Robert J. Sawyer

Hugo and Nebula Award-Winning Science Fiction Writer

Talking Turkey (3 of 4)

by Rob - February 9th, 2009.
Filed under: Interviews, Turkey.

The Office of the Future

As a lead-up to my trip to Istanbul, I did four quick-and-dirty by-email interviews for Turkish newspapers, wire services, and magazines. The deadlines on these were so tight that I just had to bang out my answers without having a chance to compose my thoughts or edit my responses — so don’t expect me to defend to the death anything I say in them. :)

Here’s the third of those four interviews.

1. What will the future offices look like?

The major question is whether there will be offices in the future. Telecommuting — with perfect virtual reality — may make it unnecessary for people to physically gather together in a single place. If they do, though, I think we’ll see an end of cubicles. People complain that workers are less productive today than they were decades ago, and blame that on distraction from the multitude of input sources on their desktops — but the real distraction comes from the background hubbub of the workplace, and the inability for most workers to close doors and shut all that out so they can concentrate. The cubicle for office workers will go down as one of the great business blunders of the 20th century; we’re blaming technology — the leveraging power of which has given us the ability to get more done — for reductions in productivity when the real culprit is office-space design.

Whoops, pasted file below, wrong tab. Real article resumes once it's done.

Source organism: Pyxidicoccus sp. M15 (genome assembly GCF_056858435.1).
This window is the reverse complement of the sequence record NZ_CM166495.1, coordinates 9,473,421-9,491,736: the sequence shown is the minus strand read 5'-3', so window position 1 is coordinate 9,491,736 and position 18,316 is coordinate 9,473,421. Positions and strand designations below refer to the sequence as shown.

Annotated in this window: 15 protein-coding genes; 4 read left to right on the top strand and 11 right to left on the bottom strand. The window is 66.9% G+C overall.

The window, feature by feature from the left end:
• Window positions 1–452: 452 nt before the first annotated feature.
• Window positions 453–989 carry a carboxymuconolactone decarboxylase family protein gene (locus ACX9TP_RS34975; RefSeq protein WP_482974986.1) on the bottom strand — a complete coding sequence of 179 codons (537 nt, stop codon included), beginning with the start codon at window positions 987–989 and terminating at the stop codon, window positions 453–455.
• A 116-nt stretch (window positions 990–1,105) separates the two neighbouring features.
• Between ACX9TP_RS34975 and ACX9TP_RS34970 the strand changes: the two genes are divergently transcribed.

2. What do you think the use of Internet in our lives and in the offices will be like in the future?

It will be totally immersive; everything will be connected to the Internet — not just things we traditionally think of as computers, or even communication devices, but all devices; they will monitor their own health and their needs for supplies, and order in repair people or supplies over the net of their own volition. Access to the Internet won’t be confined to just when you’re looking at a screen in a corner of your office: it will be everywhere, constant, and very high bandwidth; we will work inside a sea of information and instantaneous computing.

3. What do you think about the way of doing business in the future?

All the virtues of the Internet will be applied to business. Businesses must be transparent: potential customers, current customers, employees, and government regulators need to be able to see what exactly is being done. Gone will be the days of doing things without public knowledge or scrutiny. And, of course, business will be global. The notion of Turkish business or Canadian business or Japanese business will all seem equally quaint: the World Wide Web is just that, a net that envelopes all of us, and allows us — again, in good online fashion — to collaborate no matter where we might be.

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